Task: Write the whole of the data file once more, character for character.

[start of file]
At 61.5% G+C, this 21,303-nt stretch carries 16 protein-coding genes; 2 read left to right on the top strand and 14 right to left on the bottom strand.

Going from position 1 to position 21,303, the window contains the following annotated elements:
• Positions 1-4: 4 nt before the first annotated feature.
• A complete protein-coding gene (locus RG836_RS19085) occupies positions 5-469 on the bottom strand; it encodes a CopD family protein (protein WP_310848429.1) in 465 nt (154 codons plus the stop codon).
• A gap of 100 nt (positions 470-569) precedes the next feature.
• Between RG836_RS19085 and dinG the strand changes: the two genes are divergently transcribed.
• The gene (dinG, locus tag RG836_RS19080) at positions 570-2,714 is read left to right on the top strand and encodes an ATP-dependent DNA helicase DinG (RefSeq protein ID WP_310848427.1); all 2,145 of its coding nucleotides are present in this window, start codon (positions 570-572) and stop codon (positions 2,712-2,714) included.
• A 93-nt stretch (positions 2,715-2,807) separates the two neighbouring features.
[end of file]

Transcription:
At 61.5% G+C, this 21,303-nt stretch carries 16 protein-coding genes; 2 read left to right on the top strand and 14 right to left on the bottom strand.

Going from position 1 to position 21,303, the window contains the following annotated elements:
• Positions 1-4: 4 nt before the first annotated feature.
• A complete protein-coding gene (locus RG836_RS19085) occupies positions 5-469 on the bottom strand; it encodes a CopD family protein (protein WP_310848429.1) in 465 nt (154 codons plus the stop codon).
• A gap of 100 nt (positions 470-569) precedes the next feature.
• Between RG836_RS19085 and dinG the strand changes: the two genes are divergently transcribed.
• The gene (dinG, locus tag RG836_RS19080) at positions 570-2,714 is read left to right on the top strand and encodes an ATP-dependent DNA helicase DinG (RefSeq protein ID WP_310848427.1); all 2,145 of its coding nucleotides are present in this window, start codon (positions 570-572) and stop codon (positions 2,712-2,714) included.
• A 93-nt stretch (positions 2,715-2,807) separates the two neighbouring features.